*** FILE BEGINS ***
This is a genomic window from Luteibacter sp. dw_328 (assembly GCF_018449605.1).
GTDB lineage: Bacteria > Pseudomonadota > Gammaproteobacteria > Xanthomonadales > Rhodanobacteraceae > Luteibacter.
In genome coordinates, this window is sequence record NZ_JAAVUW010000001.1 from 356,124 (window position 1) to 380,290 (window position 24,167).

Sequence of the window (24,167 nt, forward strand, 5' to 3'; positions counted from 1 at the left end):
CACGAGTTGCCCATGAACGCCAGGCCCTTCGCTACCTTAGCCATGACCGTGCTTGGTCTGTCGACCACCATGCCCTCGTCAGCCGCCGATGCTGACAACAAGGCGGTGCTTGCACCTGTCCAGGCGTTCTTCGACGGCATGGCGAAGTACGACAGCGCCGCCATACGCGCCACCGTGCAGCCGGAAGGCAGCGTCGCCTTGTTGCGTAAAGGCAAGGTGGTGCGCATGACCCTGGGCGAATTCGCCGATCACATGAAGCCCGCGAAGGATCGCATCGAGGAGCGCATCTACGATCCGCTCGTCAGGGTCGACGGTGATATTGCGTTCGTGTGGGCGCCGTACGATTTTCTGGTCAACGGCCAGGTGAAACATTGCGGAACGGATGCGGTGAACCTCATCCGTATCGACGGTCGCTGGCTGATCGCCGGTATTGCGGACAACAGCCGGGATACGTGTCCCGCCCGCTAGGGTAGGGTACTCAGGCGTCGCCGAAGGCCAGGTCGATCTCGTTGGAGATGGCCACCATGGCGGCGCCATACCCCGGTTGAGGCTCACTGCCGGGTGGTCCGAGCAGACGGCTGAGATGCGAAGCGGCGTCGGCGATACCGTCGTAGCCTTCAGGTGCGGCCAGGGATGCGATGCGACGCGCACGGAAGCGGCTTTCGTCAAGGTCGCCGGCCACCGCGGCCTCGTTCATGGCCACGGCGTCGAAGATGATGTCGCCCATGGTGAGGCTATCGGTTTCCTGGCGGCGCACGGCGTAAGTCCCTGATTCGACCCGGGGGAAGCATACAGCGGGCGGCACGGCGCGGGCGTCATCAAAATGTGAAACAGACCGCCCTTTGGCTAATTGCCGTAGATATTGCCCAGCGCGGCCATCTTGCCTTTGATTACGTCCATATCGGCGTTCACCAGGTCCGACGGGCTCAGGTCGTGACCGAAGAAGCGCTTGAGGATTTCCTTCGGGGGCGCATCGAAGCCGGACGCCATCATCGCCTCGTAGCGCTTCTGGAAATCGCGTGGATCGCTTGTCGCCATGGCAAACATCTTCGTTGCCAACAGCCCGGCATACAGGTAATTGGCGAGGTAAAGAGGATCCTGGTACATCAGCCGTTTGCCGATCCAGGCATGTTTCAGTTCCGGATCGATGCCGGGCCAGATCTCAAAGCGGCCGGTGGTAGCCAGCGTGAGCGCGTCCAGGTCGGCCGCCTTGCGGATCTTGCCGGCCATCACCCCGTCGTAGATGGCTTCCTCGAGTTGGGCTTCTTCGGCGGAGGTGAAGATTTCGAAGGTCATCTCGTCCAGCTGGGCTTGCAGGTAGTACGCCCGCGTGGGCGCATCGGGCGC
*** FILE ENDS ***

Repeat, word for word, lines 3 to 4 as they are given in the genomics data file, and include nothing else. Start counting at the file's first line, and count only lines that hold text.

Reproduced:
In genome coordinates, this window is sequence record NZ_JAAVUW010000001.1 from 356,124 (window position 1) to 380,290 (window position 24,167).

Sequence of the window (24,167 nt, forward strand, 5' to 3'; positions counted from 1 at the left end):